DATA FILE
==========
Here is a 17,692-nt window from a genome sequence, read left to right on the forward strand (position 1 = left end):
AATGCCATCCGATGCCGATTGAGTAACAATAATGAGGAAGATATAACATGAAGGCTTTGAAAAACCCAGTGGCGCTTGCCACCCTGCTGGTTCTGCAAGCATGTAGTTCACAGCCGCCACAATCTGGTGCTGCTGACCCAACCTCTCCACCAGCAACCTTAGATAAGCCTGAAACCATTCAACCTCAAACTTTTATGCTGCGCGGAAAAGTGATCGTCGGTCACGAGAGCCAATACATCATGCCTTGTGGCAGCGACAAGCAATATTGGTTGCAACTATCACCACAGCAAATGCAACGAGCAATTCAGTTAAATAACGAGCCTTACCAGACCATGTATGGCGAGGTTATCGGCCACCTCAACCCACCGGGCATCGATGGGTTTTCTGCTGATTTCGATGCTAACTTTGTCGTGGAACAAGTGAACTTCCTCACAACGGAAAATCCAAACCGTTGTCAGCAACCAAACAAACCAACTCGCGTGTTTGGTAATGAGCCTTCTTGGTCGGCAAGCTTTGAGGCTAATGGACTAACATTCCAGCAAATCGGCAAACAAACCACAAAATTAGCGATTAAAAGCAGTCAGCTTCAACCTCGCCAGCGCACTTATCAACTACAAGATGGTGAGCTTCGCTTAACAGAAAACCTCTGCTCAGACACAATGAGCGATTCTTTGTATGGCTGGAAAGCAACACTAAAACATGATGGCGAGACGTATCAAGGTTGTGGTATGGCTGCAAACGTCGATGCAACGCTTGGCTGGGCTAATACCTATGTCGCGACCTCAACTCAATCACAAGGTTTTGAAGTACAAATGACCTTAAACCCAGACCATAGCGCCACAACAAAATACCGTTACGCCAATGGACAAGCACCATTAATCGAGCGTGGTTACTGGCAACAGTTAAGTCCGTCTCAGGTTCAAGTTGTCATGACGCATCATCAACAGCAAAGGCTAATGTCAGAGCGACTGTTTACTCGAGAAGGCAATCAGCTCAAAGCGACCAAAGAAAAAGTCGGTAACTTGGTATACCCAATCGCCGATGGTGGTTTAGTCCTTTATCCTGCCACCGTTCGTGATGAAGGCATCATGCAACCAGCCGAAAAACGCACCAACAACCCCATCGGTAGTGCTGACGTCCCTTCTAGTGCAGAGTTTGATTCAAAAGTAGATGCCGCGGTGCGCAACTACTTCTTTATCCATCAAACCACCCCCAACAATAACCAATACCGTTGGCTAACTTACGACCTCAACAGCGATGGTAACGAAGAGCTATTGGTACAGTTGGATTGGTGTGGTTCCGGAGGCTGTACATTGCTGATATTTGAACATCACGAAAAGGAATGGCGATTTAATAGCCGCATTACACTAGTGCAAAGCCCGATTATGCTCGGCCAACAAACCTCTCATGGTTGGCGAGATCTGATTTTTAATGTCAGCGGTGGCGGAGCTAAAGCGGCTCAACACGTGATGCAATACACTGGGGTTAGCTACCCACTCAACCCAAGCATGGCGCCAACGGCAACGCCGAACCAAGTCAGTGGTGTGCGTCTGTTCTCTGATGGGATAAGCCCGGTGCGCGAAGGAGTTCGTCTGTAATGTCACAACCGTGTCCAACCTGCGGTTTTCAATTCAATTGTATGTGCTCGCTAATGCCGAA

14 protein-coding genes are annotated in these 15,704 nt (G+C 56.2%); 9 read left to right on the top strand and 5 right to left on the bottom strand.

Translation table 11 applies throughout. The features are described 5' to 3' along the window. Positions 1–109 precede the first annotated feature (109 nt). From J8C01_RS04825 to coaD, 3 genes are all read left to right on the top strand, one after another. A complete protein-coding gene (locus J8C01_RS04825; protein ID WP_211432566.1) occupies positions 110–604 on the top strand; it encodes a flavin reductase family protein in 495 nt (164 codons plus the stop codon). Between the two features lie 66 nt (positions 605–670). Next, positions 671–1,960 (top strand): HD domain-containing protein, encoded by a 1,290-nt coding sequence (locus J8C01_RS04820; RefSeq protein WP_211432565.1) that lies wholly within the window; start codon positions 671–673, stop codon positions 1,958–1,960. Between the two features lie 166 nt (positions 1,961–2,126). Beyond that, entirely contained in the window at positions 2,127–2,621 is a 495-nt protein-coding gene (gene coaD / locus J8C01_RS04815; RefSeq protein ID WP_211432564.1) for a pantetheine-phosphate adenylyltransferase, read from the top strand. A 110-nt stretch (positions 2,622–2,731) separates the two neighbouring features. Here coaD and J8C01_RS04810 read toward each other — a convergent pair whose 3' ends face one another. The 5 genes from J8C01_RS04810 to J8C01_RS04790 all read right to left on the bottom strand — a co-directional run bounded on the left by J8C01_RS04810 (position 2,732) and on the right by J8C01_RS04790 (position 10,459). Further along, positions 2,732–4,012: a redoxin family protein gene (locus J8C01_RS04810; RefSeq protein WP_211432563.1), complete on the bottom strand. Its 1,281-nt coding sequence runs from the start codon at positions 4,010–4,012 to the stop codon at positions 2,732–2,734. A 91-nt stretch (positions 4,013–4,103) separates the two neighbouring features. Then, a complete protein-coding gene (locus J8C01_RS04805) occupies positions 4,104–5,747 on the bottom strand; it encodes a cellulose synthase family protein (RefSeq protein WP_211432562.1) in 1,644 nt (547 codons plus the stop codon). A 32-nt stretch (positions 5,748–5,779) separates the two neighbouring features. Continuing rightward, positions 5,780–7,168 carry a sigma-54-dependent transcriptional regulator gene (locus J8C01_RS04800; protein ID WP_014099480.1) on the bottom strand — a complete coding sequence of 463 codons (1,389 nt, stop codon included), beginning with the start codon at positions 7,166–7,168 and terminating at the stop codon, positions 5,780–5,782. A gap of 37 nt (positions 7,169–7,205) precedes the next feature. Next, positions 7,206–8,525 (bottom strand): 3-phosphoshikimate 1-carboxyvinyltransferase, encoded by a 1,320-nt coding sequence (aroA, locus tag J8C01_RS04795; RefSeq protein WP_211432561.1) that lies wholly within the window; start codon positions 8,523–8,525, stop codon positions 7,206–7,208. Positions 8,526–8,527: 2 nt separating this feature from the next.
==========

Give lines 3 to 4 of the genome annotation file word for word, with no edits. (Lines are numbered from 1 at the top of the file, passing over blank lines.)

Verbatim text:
14 protein-coding genes are annotated in these 15,704 nt (G+C 56.2%); 9 read left to right on the top strand and 5 right to left on the bottom strand.

Translation table 11 applies throughout. The features are described 5' to 3' along the window. Positions 1–109 precede the first annotated feature (109 nt). From J8C01_RS04825 to coaD, 3 genes are all read left to right on the top strand, one after another. A complete protein-coding gene (locus J8C01_RS04825; protein ID WP_211432566.1) occupies positions 110–604 on the top strand; it encodes a flavin reductase family protein in 495 nt (164 codons plus the stop codon). Between the two features lie 66 nt (positions 605–670). Next, positions 671–1,960 (top strand): HD domain-containing protein, encoded by a 1,290-nt coding sequence (locus J8C01_RS04820; RefSeq protein WP_211432565.1) that lies wholly within the window; start codon positions 671–673, stop codon positions 1,958–1,960. Between the two features lie 166 nt (positions 1,961–2,126). Beyond that, entirely contained in the window at positions 2,127–2,621 is a 495-nt protein-coding gene (gene coaD / locus J8C01_RS04815; RefSeq protein ID WP_211432564.1) for a pantetheine-phosphate adenylyltransferase, read from the top strand. A 110-nt stretch (positions 2,622–2,731) separates the two neighbouring features. Here coaD and J8C01_RS04810 read toward each other — a convergent pair whose 3' ends face one another. The 5 genes from J8C01_RS04810 to J8C01_RS04790 all read right to left on the bottom strand — a co-directional run bounded on the left by J8C01_RS04810 (position 2,732) and on the right by J8C01_RS04790 (position 10,459). Further along, positions 2,732–4,012: a redoxin family protein gene (locus J8C01_RS04810; RefSeq protein WP_211432563.1), complete on the bottom strand. Its 1,281-nt coding sequence runs from the start codon at positions 4,010–4,012 to the stop codon at positions 2,732–2,734. A 91-nt stretch (positions 4,013–4,103) separates the two neighbouring features. Then, a complete protein-coding gene (locus J8C01_RS04805) occupies positions 4,104–5,747 on the bottom strand; it encodes a cellulose synthase family protein (RefSeq protein WP_211432562.1) in 1,644 nt (547 codons plus the stop codon). A 32-nt stretch (positions 5,748–5,779) separates the two neighbouring features. Continuing rightward, positions 5,780–7,168 carry a sigma-54-dependent transcriptional regulator gene (locus J8C01_RS04800; protein ID WP_014099480.1) on the bottom strand — a complete coding sequence of 463 codons (1,389 nt, stop codon included), beginning with the start codon at positions 7,166–7,168 and terminating at the stop codon, positions 5,780–5,782. A gap of 37 nt (positions 7,169–7,205) precedes the next feature. Next, positions 7,206–8,525 (bottom strand): 3-phosphoshikimate 1-carboxyvinyltransferase, encoded by a 1,320-nt coding sequence (aroA, locus tag J8C01_RS04795; RefSeq protein WP_211432561.1) that lies wholly within the window; start codon positions 8,523–8,525, stop codon positions 7,206–7,208. Positions 8,526–8,527: 2 nt separating this feature from the next.